The Meera Hotel is a simple modest place. We stayed in the East Wing which is newer, and quieter. Even still it would be considered low end by most western standards. For instance, the beds are Nepalese style single thin mattress on a cot like spring meaning there is considerable sag; the TV has a 12 inch screen; the phone has a 18 inch headset cord; the bath area is a simple sink with exposed plumbing and no vanity; the toilet setup includes a bucket to augment the meager automatic flush and a waste can for all paper goods; thread bare towels; no dresser nor desk, some shelves instead. To the Meera Hotel East Wing credit, all the above were in excellent working order [which is unusual for Nepal].
Due to rolling power outages [see below] we had to sleep with our windows open most nights. Thankfully the screens were in good shape and there was never a bug problem. But the noise from the main street 100 yards to the west disturbed easy sleep. The noises changed: in the evening music from party establishments dominated; in the wee hours barking pairs of dogs pierced otherwise quiet solitude, and in the early morning, the beep beep beep of taxis and scooters started up.
The Hotel is fanatic about cleaning. At 6AM a crew is already at work sweeping and washing floors. Rooms are serviced by 10AM. The floors are washed again mid afternoon. Despite the cleaning, the dust on the top clothing shelf was so think that we blackened the only hand towel the first night by cleaning the shelf before we placed clothes upon it. And there was a persistent sewage odor in our bathroom, which permeated to the entire room if the bathroom door wasn’t closed. This odor gave the entire room a feeling of unseemliness. We resorted to propping open a vent and plugging all drains when not in use which seemed to cure the problem.
The room key is on very large chain which drives one to turning it into the front desk when leaving the premises, a custom not everyone finds to their liking. All rooms are reached by climbing central stairway where each floor looks same. After two flights, one is on the 2nd floor, where the rooms start with the number 3. After three flights, one is on the 3rd floor, where the rooms start with the number 4. Because all floors look the same, it is not uncommon for someone to be off one floor and attempt entry to a room one floor up or down [happened twice in our group of 12 persons]. Doors do not automatically lock upon entry-exit so unless you are interested in meeting new people, it’s advised to be careful to lock the door from the inside when you’re inside.
Because Nepal gets most of its power from hydro electric and there isn’t enough capacity in dry season to power the whole country, the electricity goes out once or twice a day at different times. Early evening and morning are popular times because usage is high. Establishments – from 5 star hotels to street vendor stalls -- simply crank up their generators. 5 star properties have automatic switchover. Smaller properties may take several minutes to switch over. The Meera Hotel was slow to switch and only did so if it were dark outside. As a consequence, finding things in the darker corners of one’s room can be a challenge. Candles are available in every room, but given the fire hazard, travelers are advised to bring [or buy locally] a LED headlamp. When the generator is running at the Meera Hotel, it powers only two lights in each room and no electrical outlets [in Nepal’s 5 Star properties, the electrical outlets are powered]. So one cannot charge batteries of any sort. To the Meera Hotel’s credit they post a schedule of planned outages.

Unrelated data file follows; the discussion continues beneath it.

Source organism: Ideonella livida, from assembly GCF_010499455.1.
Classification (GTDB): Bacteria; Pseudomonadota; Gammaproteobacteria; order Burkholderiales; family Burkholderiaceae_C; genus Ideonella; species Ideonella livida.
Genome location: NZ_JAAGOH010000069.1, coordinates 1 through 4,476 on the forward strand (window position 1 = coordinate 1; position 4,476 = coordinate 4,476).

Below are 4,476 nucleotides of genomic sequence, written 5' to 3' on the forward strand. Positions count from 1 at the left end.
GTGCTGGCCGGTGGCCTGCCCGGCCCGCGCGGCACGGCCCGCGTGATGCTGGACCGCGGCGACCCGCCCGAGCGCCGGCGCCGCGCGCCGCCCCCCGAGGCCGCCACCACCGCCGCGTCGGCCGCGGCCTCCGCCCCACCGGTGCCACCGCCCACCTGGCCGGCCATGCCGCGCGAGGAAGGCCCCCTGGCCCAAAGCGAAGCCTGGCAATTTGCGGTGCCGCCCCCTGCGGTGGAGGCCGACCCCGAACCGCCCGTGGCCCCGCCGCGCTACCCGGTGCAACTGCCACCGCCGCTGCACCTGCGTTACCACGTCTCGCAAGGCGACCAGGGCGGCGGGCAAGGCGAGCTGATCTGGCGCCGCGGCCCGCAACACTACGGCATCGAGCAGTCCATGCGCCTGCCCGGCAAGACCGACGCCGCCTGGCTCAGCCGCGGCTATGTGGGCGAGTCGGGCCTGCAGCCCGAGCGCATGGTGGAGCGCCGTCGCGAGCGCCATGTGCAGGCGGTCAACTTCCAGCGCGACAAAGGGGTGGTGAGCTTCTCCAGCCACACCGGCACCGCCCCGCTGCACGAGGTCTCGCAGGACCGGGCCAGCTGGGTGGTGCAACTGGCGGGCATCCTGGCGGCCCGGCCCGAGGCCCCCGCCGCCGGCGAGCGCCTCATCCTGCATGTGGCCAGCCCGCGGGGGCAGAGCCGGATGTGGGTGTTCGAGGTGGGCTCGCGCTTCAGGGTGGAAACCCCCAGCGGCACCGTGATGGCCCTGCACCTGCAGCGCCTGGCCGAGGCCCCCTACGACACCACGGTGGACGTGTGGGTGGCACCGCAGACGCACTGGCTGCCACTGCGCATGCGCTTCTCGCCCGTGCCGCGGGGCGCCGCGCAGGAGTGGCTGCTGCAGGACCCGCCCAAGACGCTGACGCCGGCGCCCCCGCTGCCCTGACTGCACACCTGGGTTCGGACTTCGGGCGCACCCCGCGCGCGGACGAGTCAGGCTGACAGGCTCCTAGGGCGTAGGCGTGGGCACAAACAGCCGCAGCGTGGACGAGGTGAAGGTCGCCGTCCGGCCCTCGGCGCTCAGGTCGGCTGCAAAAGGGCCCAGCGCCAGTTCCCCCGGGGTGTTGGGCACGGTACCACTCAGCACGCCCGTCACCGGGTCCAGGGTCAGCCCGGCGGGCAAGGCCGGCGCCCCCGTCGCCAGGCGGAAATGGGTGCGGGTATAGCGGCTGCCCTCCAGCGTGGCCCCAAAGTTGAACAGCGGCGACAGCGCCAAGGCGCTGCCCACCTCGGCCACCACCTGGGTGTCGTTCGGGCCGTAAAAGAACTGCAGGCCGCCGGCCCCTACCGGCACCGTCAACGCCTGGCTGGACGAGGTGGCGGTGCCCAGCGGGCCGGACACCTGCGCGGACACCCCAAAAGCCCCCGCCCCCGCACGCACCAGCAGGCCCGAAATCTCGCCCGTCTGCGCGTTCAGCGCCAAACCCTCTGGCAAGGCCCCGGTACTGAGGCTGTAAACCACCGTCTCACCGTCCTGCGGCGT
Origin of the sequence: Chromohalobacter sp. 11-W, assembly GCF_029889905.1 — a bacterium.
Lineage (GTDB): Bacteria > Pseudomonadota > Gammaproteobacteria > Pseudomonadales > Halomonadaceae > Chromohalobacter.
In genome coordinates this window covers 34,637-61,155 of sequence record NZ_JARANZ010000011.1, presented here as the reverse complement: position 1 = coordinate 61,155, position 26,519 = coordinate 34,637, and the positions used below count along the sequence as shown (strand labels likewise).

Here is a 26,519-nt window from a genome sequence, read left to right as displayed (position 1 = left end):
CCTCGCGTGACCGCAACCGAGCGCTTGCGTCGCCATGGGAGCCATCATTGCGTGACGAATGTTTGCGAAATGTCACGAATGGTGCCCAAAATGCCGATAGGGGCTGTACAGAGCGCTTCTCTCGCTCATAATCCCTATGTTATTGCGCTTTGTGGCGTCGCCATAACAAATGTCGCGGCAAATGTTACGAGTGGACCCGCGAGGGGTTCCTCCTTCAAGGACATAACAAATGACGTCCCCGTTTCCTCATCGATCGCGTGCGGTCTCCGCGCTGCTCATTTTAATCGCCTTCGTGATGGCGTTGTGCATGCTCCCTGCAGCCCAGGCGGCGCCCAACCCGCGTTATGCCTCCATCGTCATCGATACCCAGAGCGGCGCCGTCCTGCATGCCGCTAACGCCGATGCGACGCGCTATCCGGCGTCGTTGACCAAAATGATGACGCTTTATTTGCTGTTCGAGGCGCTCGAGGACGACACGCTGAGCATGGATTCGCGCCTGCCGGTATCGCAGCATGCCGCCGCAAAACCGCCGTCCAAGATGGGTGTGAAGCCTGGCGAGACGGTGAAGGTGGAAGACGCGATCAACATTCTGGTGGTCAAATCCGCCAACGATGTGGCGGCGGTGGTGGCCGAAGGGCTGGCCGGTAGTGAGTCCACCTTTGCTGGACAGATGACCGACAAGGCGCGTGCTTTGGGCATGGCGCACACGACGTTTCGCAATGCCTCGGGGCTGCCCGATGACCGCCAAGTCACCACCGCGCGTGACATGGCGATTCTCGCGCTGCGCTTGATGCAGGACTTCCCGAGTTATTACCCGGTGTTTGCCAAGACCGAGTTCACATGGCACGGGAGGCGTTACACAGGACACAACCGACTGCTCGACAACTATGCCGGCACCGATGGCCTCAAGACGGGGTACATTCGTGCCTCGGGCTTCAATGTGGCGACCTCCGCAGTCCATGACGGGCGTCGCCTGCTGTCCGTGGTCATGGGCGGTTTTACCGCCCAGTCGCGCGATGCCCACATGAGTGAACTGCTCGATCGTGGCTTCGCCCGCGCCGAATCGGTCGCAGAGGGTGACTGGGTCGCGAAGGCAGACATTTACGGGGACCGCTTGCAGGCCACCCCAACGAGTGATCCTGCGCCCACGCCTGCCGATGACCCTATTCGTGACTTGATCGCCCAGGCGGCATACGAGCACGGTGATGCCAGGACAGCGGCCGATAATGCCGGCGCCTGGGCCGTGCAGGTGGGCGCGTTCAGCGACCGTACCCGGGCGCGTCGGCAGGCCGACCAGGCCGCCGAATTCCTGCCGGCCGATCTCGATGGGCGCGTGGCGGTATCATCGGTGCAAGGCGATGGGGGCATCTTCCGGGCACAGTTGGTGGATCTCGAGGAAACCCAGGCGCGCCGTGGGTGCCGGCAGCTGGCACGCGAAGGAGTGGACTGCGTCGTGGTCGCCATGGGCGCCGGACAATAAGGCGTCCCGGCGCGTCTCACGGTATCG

If you have a bit of time, we suggest you head to the roof patio. The views of the city and the World Peace Stupa are wonderful. There is an awning to shade you from the sun or rain. There are no services on this patio, so bring your own drinks and munchies. You can take the spiral staircase at the north edge to go one floor higher, where you will find a table and four chairs. I thought one might be able to connect to one of the wifi networks along the main street from this lofty perch, but alas the signals are not strong enough. So for computer connectivity you have to walk to the main street 100 yards to the east to find the closest establishment renting computer time. If you have a laptop and wish a wifi connection, go the same 100 yards to the east and then another 100 yards to the south along the main street to the Moondance restaurant. Internet –albeit slow -- is 60 rupees an hour at the Moondance where you can also enjoy drinks and food. And they are pretty quick to start their generator when the power is off [one can even charge laptop batteries at several tables near outlets].
The preceding review may scare travelers who like the amenities and the level of functionality of three, four, and five star western hotels. However, the Meera Hotel is in Nepal and may very well be as good as one can find in the tourist area referred to as “lakeside” or “europe”. Comparing the outside of the Meera Hotel to others in the region, one would certainly place it in the upper quarter.
- Also Known As:
- Meera Hotel Pokhara
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